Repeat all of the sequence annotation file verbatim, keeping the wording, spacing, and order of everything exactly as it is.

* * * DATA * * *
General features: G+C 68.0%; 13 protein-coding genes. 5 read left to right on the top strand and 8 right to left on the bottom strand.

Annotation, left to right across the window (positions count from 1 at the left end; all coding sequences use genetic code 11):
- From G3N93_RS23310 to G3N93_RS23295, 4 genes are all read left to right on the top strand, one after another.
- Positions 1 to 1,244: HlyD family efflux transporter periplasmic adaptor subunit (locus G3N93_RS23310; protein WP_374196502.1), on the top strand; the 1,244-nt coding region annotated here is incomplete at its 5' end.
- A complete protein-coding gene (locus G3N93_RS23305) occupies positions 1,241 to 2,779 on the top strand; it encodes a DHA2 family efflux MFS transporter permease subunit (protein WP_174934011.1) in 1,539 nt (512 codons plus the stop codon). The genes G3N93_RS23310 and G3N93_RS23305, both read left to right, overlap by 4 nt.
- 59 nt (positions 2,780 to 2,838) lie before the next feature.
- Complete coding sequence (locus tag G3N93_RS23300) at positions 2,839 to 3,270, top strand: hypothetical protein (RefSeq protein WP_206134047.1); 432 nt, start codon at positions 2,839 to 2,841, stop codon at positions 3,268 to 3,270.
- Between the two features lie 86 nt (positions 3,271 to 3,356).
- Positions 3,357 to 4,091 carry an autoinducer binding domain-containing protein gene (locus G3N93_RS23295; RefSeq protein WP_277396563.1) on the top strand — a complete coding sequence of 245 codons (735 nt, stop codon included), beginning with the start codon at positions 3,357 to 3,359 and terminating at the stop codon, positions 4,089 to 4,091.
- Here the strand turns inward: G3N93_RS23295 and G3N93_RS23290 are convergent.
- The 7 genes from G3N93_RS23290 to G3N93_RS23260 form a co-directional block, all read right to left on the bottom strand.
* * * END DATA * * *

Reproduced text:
General features: G+C 68.0%; 13 protein-coding genes. 5 read left to right on the top strand and 8 right to left on the bottom strand.

Annotation, left to right across the window (positions count from 1 at the left end; all coding sequences use genetic code 11):
- From G3N93_RS23310 to G3N93_RS23295, 4 genes are all read left to right on the top strand, one after another.
- Positions 1 to 1,244: HlyD family efflux transporter periplasmic adaptor subunit (locus G3N93_RS23310; protein WP_374196502.1), on the top strand; the 1,244-nt coding region annotated here is incomplete at its 5' end.
- A complete protein-coding gene (locus G3N93_RS23305) occupies positions 1,241 to 2,779 on the top strand; it encodes a DHA2 family efflux MFS transporter permease subunit (protein WP_174934011.1) in 1,539 nt (512 codons plus the stop codon). The genes G3N93_RS23310 and G3N93_RS23305, both read left to right, overlap by 4 nt.
- 59 nt (positions 2,780 to 2,838) lie before the next feature.
- Complete coding sequence (locus tag G3N93_RS23300) at positions 2,839 to 3,270, top strand: hypothetical protein (RefSeq protein WP_206134047.1); 432 nt, start codon at positions 2,839 to 2,841, stop codon at positions 3,268 to 3,270.
- Between the two features lie 86 nt (positions 3,271 to 3,356).
- Positions 3,357 to 4,091 carry an autoinducer binding domain-containing protein gene (locus G3N93_RS23295; RefSeq protein WP_277396563.1) on the top strand — a complete coding sequence of 245 codons (735 nt, stop codon included), beginning with the start codon at positions 3,357 to 3,359 and terminating at the stop codon, positions 4,089 to 4,091.
- Here the strand turns inward: G3N93_RS23295 and G3N93_RS23290 are convergent.
- The 7 genes from G3N93_RS23290 to G3N93_RS23260 form a co-directional block, all read right to left on the bottom strand.